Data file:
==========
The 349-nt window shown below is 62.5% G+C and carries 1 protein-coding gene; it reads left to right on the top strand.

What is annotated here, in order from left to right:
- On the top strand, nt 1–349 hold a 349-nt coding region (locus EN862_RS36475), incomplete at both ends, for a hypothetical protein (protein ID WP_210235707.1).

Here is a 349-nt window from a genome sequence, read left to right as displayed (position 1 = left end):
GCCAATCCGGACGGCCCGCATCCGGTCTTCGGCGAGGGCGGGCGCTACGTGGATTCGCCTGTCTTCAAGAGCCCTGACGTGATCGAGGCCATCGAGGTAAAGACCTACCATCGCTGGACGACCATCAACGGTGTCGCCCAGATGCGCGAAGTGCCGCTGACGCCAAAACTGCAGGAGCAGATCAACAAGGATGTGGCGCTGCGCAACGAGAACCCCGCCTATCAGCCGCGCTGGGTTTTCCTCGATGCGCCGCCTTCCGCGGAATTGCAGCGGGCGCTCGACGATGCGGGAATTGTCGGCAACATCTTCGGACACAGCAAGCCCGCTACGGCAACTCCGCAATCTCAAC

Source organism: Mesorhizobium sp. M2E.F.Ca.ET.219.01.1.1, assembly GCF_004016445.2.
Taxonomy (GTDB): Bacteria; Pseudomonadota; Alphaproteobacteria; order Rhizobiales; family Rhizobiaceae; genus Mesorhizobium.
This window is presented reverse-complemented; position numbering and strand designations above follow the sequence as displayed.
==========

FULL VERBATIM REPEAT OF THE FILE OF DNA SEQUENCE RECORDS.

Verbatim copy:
The 349-nt window shown below is 62.5% G+C and carries 1 protein-coding gene; it reads left to right on the top strand.

What is annotated here, in order from left to right:
- On the top strand, nt 1–349 hold a 349-nt coding region (locus EN862_RS36475), incomplete at both ends, for a hypothetical protein (protein ID WP_210235707.1).

Here is a 349-nt window from a genome sequence, read left to right as displayed (position 1 = left end):
GCCAATCCGGACGGCCCGCATCCGGTCTTCGGCGAGGGCGGGCGCTACGTGGATTCGCCTGTCTTCAAGAGCCCTGACGTGATCGAGGCCATCGAGGTAAAGACCTACCATCGCTGGACGACCATCAACGGTGTCGCCCAGATGCGCGAAGTGCCGCTGACGCCAAAACTGCAGGAGCAGATCAACAAGGATGTGGCGCTGCGCAACGAGAACCCCGCCTATCAGCCGCGCTGGGTTTTCCTCGATGCGCCGCCTTCCGCGGAATTGCAGCGGGCGCTCGACGATGCGGGAATTGTCGGCAACATCTTCGGACACAGCAAGCCCGCTACGGCAACTCCGCAATCTCAAC

Source organism: Mesorhizobium sp. M2E.F.Ca.ET.219.01.1.1, assembly GCF_004016445.2.
Taxonomy (GTDB): Bacteria; Pseudomonadota; Alphaproteobacteria; order Rhizobiales; family Rhizobiaceae; genus Mesorhizobium.
This window is presented reverse-complemented; position numbering and strand designations above follow the sequence as displayed.